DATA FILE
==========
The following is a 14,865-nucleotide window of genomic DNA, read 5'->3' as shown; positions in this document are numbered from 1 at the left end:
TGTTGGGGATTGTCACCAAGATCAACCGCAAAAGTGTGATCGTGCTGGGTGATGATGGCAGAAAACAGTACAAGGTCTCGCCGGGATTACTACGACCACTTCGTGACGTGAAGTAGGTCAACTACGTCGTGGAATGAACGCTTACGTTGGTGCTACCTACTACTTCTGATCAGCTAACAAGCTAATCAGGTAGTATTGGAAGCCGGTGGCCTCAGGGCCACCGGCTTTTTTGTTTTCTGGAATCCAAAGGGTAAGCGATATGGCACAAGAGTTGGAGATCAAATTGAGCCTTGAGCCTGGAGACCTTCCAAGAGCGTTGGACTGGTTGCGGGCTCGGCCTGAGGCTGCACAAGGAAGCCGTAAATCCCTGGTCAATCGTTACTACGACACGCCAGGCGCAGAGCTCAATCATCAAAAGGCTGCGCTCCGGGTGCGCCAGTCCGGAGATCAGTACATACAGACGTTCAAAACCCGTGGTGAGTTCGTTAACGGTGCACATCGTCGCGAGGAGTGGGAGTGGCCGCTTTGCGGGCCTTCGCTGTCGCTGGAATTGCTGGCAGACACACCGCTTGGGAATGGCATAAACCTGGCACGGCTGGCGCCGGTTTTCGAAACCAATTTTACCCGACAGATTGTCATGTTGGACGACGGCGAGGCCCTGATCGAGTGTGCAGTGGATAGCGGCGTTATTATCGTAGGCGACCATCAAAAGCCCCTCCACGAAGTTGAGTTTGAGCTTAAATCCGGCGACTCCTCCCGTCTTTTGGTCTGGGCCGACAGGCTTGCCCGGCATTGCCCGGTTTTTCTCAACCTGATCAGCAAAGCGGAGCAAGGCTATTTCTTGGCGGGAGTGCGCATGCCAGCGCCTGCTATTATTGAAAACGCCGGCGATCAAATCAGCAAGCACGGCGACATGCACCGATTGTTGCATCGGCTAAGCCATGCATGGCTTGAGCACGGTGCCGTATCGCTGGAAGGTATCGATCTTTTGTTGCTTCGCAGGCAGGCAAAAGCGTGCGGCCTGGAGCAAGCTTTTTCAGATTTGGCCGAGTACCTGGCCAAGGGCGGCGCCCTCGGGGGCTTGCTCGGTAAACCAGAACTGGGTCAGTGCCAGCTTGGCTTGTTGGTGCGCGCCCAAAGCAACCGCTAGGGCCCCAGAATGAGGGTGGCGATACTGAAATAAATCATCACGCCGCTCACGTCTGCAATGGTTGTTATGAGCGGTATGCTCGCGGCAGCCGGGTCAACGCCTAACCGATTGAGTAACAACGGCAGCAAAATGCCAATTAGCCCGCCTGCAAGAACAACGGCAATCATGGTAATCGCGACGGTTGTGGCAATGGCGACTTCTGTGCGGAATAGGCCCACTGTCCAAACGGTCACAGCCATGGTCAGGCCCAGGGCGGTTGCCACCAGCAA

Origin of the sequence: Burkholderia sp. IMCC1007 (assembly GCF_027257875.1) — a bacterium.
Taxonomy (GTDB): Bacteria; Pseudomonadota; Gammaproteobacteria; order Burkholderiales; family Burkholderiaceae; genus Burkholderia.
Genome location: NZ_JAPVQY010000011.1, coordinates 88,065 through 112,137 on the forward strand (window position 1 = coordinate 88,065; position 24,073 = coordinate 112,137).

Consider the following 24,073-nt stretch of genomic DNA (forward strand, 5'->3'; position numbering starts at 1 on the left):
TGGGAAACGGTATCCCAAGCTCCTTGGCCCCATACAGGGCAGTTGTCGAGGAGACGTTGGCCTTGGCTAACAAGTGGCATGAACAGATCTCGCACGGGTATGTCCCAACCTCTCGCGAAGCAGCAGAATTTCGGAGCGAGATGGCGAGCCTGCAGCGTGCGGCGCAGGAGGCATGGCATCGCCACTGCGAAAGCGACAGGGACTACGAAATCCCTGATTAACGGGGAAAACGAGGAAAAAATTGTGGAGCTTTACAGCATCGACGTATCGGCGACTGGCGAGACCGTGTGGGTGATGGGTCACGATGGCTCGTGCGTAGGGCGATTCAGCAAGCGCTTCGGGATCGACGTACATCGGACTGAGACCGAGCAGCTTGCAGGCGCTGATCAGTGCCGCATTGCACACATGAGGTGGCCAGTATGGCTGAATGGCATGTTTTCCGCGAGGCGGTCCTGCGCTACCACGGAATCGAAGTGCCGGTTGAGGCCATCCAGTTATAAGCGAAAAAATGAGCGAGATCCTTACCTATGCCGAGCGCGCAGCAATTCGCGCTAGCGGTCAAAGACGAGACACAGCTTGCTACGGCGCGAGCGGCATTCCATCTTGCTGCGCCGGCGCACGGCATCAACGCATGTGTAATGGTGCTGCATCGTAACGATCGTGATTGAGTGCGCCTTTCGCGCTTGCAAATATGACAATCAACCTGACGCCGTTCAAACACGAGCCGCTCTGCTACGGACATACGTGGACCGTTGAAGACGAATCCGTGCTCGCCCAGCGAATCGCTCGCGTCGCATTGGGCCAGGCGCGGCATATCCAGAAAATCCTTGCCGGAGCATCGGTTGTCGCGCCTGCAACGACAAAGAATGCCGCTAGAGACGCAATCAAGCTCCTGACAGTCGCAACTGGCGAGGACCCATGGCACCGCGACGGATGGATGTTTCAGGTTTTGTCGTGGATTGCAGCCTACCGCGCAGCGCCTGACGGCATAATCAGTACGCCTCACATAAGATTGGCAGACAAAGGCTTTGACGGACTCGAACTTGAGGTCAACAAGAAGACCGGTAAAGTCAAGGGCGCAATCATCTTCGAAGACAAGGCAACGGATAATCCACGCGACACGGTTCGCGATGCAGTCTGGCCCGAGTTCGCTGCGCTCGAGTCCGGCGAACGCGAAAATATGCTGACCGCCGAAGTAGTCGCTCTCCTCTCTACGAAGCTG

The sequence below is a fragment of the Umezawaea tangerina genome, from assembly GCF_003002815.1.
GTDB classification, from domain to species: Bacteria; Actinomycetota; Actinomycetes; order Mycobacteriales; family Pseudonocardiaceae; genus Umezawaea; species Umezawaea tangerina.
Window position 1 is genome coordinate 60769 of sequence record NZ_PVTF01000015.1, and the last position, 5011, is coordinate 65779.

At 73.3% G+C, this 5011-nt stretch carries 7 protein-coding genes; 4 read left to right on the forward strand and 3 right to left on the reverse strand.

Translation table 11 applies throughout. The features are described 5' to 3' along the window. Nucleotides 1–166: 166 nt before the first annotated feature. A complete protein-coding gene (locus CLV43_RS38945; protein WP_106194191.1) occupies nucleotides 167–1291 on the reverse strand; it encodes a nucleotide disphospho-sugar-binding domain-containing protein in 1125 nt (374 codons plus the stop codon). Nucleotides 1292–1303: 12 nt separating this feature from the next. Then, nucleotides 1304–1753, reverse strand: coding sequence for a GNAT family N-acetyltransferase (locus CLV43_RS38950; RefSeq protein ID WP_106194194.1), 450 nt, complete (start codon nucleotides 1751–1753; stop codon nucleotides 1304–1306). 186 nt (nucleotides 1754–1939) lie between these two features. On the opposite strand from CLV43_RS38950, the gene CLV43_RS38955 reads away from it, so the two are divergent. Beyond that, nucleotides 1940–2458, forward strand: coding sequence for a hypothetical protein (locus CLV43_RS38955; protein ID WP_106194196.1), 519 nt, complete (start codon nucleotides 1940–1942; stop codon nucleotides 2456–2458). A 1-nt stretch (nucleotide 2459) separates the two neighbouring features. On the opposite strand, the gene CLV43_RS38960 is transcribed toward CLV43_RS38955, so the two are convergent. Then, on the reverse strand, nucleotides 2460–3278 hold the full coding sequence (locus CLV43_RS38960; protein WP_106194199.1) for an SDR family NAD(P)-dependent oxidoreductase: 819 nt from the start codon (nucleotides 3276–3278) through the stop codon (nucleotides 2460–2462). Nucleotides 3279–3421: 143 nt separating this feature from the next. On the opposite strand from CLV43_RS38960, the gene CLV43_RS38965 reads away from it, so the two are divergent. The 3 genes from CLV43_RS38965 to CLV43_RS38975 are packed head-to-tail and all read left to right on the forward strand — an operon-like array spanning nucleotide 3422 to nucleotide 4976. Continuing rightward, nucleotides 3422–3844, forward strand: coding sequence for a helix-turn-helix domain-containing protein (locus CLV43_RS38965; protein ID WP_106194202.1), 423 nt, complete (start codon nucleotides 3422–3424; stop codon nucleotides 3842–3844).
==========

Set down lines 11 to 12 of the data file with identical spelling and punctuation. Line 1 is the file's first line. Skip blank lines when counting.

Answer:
At 73.3% G+C, this 5011-nt stretch carries 7 protein-coding genes; 4 read left to right on the forward strand and 3 right to left on the reverse strand.

Translation table 11 applies throughout. The features are described 5' to 3' along the window. Nucleotides 1–166: 166 nt before the first annotated feature. A complete protein-coding gene (locus CLV43_RS38945; protein WP_106194191.1) occupies nucleotides 167–1291 on the reverse strand; it encodes a nucleotide disphospho-sugar-binding domain-containing protein in 1125 nt (374 codons plus the stop codon). Nucleotides 1292–1303: 12 nt separating this feature from the next. Then, nucleotides 1304–1753, reverse strand: coding sequence for a GNAT family N-acetyltransferase (locus CLV43_RS38950; RefSeq protein ID WP_106194194.1), 450 nt, complete (start codon nucleotides 1751–1753; stop codon nucleotides 1304–1306). 186 nt (nucleotides 1754–1939) lie between these two features. On the opposite strand from CLV43_RS38950, the gene CLV43_RS38955 reads away from it, so the two are divergent. Beyond that, nucleotides 1940–2458, forward strand: coding sequence for a hypothetical protein (locus CLV43_RS38955; protein ID WP_106194196.1), 519 nt, complete (start codon nucleotides 1940–1942; stop codon nucleotides 2456–2458). A 1-nt stretch (nucleotide 2459) separates the two neighbouring features. On the opposite strand, the gene CLV43_RS38960 is transcribed toward CLV43_RS38955, so the two are convergent. Then, on the reverse strand, nucleotides 2460–3278 hold the full coding sequence (locus CLV43_RS38960; protein WP_106194199.1) for an SDR family NAD(P)-dependent oxidoreductase: 819 nt from the start codon (nucleotides 3276–3278) through the stop codon (nucleotides 2460–2462). Nucleotides 3279–3421: 143 nt separating this feature from the next. On the opposite strand from CLV43_RS38960, the gene CLV43_RS38965 reads away from it, so the two are divergent. The 3 genes from CLV43_RS38965 to CLV43_RS38975 are packed head-to-tail and all read left to right on the forward strand — an operon-like array spanning nucleotide 3422 to nucleotide 4976. Continuing rightward, nucleotides 3422–3844, forward strand: coding sequence for a helix-turn-helix domain-containing protein (locus CLV43_RS38965; protein ID WP_106194202.1), 423 nt, complete (start codon nucleotides 3422–3424; stop codon nucleotides 3842–3844).